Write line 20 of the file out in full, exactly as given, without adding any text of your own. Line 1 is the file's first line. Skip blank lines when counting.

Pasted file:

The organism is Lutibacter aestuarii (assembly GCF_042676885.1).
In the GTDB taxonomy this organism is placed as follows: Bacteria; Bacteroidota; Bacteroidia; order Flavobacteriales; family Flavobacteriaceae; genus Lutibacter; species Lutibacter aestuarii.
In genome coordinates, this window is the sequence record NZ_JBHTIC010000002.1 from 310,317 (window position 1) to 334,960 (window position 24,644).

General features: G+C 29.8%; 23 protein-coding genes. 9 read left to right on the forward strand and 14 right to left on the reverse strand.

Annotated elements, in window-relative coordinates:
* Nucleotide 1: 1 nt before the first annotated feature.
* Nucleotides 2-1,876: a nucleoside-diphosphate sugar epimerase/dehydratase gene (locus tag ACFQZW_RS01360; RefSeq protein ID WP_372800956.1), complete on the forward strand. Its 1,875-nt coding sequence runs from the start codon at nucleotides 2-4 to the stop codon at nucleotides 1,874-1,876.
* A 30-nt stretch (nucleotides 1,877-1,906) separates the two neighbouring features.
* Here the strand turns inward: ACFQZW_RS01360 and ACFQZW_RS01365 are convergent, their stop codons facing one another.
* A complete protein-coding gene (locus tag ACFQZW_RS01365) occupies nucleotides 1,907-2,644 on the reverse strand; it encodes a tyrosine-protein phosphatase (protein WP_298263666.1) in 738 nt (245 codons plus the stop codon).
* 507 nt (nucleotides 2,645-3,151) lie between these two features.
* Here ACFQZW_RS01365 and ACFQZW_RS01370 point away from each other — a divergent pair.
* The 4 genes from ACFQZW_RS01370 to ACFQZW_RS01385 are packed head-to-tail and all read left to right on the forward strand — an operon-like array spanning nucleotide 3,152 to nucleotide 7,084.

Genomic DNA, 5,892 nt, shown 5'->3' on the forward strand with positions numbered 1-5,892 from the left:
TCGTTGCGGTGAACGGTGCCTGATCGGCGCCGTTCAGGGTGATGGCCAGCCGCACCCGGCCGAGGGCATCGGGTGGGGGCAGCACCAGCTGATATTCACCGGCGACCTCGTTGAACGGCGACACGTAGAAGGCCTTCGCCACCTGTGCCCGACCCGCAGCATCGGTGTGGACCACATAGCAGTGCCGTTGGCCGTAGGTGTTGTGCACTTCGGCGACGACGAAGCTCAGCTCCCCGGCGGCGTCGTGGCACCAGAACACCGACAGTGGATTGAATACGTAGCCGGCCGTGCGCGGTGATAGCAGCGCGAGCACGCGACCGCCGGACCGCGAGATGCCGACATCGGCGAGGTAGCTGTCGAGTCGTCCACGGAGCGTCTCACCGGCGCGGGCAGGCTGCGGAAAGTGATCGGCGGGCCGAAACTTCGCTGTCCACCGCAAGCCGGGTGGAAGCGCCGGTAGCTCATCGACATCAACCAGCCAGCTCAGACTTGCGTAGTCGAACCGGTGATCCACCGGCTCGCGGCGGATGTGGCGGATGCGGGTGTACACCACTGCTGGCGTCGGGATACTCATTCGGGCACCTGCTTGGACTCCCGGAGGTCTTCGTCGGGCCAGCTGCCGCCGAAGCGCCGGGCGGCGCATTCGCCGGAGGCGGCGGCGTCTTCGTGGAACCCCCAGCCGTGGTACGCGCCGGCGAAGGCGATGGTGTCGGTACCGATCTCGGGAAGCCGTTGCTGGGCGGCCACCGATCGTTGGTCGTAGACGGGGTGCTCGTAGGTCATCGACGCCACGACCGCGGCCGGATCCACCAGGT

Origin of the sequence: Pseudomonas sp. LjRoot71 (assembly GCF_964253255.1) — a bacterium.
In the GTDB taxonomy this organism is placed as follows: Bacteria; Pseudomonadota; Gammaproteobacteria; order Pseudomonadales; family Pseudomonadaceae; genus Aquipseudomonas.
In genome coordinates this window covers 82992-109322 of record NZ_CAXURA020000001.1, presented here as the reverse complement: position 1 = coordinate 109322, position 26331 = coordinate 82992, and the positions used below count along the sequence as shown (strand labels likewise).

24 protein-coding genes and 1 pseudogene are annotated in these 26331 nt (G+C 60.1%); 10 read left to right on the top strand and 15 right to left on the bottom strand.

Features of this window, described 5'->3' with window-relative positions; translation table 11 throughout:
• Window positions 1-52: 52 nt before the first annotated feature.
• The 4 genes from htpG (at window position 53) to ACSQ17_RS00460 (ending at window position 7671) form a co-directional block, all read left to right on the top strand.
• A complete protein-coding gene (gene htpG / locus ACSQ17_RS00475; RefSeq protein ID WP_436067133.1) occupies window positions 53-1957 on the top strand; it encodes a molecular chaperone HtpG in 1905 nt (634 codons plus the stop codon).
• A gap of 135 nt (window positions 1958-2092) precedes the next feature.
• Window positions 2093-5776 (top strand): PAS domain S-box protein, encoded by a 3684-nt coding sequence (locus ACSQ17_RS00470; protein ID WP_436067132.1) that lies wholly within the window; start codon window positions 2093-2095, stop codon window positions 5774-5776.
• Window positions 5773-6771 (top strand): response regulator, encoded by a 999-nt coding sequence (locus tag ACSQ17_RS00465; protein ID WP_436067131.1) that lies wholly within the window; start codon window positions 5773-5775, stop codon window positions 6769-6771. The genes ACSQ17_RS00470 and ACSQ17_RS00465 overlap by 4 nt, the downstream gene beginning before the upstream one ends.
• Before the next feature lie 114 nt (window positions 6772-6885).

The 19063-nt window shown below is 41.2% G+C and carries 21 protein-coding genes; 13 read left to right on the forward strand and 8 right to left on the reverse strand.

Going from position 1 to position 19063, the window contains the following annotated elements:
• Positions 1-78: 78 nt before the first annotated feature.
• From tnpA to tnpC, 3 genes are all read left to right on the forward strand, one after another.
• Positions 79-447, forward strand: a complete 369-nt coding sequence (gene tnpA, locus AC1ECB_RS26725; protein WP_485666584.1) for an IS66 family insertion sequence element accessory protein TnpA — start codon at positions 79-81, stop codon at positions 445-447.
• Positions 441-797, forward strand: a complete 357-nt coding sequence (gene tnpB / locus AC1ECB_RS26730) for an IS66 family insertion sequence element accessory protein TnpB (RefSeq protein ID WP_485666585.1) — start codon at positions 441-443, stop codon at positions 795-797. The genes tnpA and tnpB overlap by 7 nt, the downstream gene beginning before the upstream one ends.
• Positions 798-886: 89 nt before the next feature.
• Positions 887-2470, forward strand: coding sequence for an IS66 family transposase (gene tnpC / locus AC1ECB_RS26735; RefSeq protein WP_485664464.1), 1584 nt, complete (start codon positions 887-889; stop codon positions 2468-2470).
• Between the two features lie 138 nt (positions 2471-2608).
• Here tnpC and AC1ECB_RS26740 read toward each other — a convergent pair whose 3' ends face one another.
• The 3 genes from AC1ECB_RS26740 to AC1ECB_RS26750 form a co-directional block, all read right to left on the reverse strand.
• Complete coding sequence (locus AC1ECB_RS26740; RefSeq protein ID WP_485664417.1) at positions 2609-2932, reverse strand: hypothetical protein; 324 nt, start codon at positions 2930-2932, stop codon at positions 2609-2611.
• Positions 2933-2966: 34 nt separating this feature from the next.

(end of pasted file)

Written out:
Features of this window, described 5'->3' with window-relative positions; translation table 11 throughout: